Hi. I know you wrote this about 3 years ago now, but I am new to Meniere's and am hoping to learn what 'add'l info' you have on how to cope. Can you PM me? I am new here and cannot seem to contact you. Thanks.

Gina, I am so sorry I missed your post! I'm on the forums daily, so I can't figure out how I missed it, especially since this was a thread I started! :blush:

It sounds like renie can help you a lot more than I can. I never did learn anything new after my original post; I just figured out how to cope.

Meniere's has affected my swimming in four ways:
1. Repetitive flip turns make me worse than seasick, so I don't do them- at all. Instead, I have worked on a quick open turn for freestyle. For some reason, I am fine spinning sideways for a bucket turn, so that is what I do in backstroke.

2. I have to get up on the starting blocks slowly and not look down at the water until I am balanced, so I don't fall off.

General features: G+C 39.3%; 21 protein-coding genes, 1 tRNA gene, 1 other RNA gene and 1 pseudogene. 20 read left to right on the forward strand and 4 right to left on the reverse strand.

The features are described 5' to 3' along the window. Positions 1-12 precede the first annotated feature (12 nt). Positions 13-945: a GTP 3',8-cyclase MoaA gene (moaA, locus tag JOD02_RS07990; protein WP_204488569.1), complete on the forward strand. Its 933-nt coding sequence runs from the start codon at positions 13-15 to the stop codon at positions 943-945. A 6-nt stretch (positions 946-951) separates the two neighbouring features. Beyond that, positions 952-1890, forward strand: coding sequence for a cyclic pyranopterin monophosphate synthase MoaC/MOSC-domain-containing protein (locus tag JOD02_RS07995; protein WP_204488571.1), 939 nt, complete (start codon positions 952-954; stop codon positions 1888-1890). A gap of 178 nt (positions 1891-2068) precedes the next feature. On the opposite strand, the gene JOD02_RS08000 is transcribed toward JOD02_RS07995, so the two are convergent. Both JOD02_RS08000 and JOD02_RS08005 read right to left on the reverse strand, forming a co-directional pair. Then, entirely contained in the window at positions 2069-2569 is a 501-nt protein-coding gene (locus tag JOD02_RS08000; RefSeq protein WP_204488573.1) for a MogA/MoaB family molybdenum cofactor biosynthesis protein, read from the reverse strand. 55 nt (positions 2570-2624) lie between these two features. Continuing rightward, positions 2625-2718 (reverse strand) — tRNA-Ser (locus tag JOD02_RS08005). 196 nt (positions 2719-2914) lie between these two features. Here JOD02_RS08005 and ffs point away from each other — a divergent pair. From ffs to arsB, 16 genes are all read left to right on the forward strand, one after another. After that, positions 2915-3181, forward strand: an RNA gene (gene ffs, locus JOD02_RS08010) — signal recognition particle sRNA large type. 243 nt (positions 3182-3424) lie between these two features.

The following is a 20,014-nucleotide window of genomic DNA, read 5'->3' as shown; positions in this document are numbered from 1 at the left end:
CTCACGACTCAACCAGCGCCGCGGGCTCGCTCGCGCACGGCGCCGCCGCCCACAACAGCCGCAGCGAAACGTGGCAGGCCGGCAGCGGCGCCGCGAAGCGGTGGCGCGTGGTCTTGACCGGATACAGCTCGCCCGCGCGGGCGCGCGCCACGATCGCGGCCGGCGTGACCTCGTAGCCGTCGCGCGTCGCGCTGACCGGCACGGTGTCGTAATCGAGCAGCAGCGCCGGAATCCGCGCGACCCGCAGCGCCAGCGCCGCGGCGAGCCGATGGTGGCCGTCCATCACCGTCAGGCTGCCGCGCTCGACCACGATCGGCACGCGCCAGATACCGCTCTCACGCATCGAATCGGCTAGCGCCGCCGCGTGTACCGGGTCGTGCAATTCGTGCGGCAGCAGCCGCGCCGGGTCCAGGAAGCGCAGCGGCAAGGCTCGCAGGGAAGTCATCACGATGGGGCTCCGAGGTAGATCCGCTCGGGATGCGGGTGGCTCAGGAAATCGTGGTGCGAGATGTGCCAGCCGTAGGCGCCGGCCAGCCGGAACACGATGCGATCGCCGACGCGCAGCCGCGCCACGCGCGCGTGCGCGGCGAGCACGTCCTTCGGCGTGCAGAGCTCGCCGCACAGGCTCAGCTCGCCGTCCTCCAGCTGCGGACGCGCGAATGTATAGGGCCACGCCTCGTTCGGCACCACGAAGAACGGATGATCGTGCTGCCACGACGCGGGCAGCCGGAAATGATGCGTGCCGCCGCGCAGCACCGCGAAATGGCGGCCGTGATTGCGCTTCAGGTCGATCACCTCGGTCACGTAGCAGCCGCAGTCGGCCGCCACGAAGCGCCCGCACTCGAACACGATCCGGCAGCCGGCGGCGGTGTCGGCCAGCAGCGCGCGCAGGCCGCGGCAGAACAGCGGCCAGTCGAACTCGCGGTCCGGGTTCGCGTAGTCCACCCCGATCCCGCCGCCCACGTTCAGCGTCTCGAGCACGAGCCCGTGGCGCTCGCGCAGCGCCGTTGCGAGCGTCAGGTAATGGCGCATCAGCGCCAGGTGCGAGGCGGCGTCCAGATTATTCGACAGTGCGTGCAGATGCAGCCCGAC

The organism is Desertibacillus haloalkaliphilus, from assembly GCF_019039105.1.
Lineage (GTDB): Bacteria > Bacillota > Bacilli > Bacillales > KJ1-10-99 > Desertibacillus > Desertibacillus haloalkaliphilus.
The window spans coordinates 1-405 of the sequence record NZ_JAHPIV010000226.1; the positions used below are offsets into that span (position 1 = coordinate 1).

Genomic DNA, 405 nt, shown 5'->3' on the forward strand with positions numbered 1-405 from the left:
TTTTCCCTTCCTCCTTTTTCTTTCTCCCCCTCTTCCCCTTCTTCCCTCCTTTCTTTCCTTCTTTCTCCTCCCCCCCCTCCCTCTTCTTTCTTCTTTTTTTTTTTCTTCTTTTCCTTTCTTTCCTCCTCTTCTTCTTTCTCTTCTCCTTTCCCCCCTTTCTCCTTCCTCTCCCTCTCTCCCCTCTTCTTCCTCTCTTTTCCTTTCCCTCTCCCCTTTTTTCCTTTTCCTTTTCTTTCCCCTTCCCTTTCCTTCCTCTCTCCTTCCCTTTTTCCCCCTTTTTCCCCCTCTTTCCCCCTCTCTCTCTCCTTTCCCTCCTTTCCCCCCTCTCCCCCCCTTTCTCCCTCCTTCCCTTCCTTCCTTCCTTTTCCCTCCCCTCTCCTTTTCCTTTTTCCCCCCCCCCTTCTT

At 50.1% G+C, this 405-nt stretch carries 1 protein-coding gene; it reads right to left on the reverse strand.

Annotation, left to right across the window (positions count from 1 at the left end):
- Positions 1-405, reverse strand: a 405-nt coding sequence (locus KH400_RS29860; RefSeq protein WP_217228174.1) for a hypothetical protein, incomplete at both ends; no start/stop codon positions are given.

3. I got seasick during the beginning of my first open water swim last summer, however, I eventually felt better when I increased my sighting frequency. This past summer, when I returned to compete in the 3K and 1K open water swims, I was able to handle it much better.

4. Swimming backstroke outdoors takes a lot of practice to get comfortable and swim straight. Not having anything to sight off of is very disorienting at first. But, with practice, I improved to the point where I swam 400 IM at Nationals and swam my backstroke fairly straight. The key was watching my arms on recovery and concentrating on them going back at equal distance from my head. Think of a clock and your head being at 12:00 and aim to have your arms at 10:00 and 2:00 or 11:00 and 1:00 at most. If your arms are symmetrical, you will most likely swim straight. But, you have to trust that you will and ignore the crossed signals your meniere's is giving you, so you don't overcorrect when you were going straight in the first place. You can also use your peripheral vision and keep an eye on the distance you are from one of the lane lines.

Good luck!